Presentation on theme: "Unit 1 Narrative Writing Write a Narrative Poem. Narrative Poem What is a narrative poem? A narrative poem is a poem that tells a story. A traditional."— Presentation transcript:
Unit 1 Narrative Writing Write a Narrative Poem
Narrative Poem What is a narrative poem? A narrative poem is a poem that tells a story. A traditional form of narrative is the epic, a long story often told in verse that features heroes and foes and provides a portrait of a culture. In this assignment, you will write a narrative poem about a contemporary hero facing a contemporary “foe.”
Assignment Compose a narrative poem about a modern- day hero Purpose To describe a contemporary hero using traditional poetic conventions Audience An author interested in using your narrative poem to introduce a book on your hero
WRITING RUBRIC A successful narrative poem has these qualities: tells the story of a hero facing a challenge uses poetic conventions such as stanza, meter, and rhyme uses imagery, sound devices, and figurative language
Prewrite Select a Topic Many people can be considered modern-day heroes: —police and firefighters protecting lives —teachers improving minds —scientists curing diseases What other modern-day heroes can you think of?
Prewrite Select a Topic Make a list of three or four specific people who are possible heroes. For each, identify a challenge he or she faces. Choose the hero you feel you can best portray in a narrative poem.
Prewrite Gather Information Research your hero to learn more about his or her life. —If the person is famous, use both library and Internet resources. —If the person is not famous, talk to others or draw from your own experience with this individual. Gather information about this person’s background, personal qualities, and accomplishments.
Prewrite Gather Information Also gather information about the foe or challenge your hero has faced. —Is it another person or group of people? —Is it a custom or law? Look into the background of the foe, and identify its qualities. Determine how this foe has stood in opposition to your hero. Record your research findings using a graphic organizer like the one on the next slide.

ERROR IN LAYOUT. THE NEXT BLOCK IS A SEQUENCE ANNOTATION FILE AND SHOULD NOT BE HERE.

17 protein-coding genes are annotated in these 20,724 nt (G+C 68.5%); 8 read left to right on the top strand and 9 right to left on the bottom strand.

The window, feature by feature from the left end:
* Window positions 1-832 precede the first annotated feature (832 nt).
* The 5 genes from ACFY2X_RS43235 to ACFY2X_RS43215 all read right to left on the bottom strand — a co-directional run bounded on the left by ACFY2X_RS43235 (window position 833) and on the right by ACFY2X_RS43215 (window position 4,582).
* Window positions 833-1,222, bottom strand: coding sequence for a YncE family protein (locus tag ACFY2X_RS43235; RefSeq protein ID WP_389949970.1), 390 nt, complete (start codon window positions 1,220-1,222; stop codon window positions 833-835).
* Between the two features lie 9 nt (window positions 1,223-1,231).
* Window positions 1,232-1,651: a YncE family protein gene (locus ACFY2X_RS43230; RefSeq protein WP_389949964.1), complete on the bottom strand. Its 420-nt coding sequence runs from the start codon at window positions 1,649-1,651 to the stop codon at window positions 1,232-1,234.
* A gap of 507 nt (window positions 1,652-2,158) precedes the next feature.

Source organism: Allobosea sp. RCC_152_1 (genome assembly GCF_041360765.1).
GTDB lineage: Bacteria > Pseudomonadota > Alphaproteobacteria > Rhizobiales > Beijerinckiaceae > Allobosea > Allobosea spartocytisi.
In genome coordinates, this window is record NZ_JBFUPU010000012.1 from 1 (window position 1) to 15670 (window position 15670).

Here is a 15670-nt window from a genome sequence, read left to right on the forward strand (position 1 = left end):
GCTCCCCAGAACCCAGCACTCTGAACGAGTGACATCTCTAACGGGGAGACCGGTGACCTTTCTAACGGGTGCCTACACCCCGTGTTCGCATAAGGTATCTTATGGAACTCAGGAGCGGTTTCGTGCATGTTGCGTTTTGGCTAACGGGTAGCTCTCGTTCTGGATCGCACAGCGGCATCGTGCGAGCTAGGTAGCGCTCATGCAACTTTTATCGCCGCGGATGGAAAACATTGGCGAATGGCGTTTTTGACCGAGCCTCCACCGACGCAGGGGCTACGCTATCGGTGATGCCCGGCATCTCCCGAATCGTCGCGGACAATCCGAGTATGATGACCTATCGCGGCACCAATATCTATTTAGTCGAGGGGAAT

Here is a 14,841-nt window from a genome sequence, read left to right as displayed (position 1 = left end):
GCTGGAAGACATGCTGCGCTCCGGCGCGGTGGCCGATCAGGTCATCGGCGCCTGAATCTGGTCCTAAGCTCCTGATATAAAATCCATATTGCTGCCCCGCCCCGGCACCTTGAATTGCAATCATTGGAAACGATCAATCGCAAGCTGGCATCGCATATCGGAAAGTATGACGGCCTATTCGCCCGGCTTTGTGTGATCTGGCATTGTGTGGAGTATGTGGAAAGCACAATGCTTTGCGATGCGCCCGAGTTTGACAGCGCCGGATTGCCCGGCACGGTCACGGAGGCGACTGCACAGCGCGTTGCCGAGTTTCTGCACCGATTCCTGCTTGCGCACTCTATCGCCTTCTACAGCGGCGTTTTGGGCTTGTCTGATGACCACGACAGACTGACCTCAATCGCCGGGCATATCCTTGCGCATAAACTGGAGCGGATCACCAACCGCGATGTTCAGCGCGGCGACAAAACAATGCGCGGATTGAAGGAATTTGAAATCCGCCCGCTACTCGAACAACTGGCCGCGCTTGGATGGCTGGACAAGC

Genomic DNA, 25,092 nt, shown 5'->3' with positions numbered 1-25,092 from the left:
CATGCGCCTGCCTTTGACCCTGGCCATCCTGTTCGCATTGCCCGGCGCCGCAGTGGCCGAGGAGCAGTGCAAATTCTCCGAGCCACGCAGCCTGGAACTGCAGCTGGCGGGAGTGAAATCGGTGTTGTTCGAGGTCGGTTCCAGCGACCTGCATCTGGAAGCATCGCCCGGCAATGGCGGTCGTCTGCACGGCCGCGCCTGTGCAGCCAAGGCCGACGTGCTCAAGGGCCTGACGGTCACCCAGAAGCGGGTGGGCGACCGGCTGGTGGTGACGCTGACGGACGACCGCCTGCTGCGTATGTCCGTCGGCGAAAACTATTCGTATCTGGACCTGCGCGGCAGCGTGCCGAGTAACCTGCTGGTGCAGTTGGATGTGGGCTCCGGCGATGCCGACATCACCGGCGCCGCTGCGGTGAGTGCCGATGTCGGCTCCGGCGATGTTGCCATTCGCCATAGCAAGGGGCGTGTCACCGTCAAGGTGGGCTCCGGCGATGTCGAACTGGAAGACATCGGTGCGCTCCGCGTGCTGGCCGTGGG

Prewrite Organize Ideas Review the information you recorded on each side of the chart. —Which details best represent the qualities and achievements of your hero? —Which details best represent those of your foe? Put checkmarks next to five or so items on each side that you will use to tell your hero’s story. Identify information from the bottom “RESULTS” section to use to create an overall impression of your hero and his or her challenge.
Prewrite Write an Organizing Statement Based on the items you have chosen, write one sentence that states the message you want to convey about your hero. This sentence will not appear in your narrative poem but will help you focus on your message. One student wrote this organizing statement: Martin Luther King Jr. was determined to bring about change using peaceful means, no matter what his opponents did to him.
Draft Conventions of Poetry Writing a poem involves using the unique conventions of poetry. For instance, whereas a work of prose, such as an essay, is written in paragraphs, a poem is written in stanzas. Common types of stanzas include couplets, comprised of two lines, and quatrains, comprised of four lines.
Draft Conventions of Poetry Traditional poems also have meter and rhyme. —A regular rhythmic pattern in poetry is called meter. Meter is determined by the number of beats, or stresses, in each line. —The repetition of sounds at the ends of words, as with sight and rite, is called rhyme. Many poems have end rhyme, in which the words rhyme at the ends of lines. —A common rhyme scheme, or pattern of end rhymes, is to have every other line rhyme.
Draft Conventions of Poetry Other conventions of poetry relate to how words are used, or word choice. By using literary devices such as imagery and figures of speech like simile and metaphor, poets can mold language in unique ways. Example of Simile The stars against the midnight sky were sparkling like mica in a riverbed. from Gilgamesh
Draft CC onventions of Poetry For this assignment, focus on writing a traditional narrative poem that —i—is organized into stanzas —h—has both meter and rhyme In addition, experiment with using at least two literary devices, such as imagery, alliteration, and metaphor. “Poetry is a mirror which makes beautiful that which is distorted.”—Percy Bysshe Shelley
Structure Unlike an essay or report, a poem does not have an introduction, body, and conclusion. However, as a story, a narrative poem should be structured to provide an opening and a closing in addition to the details of the story. Follow the three-part structure outlined on the following slide.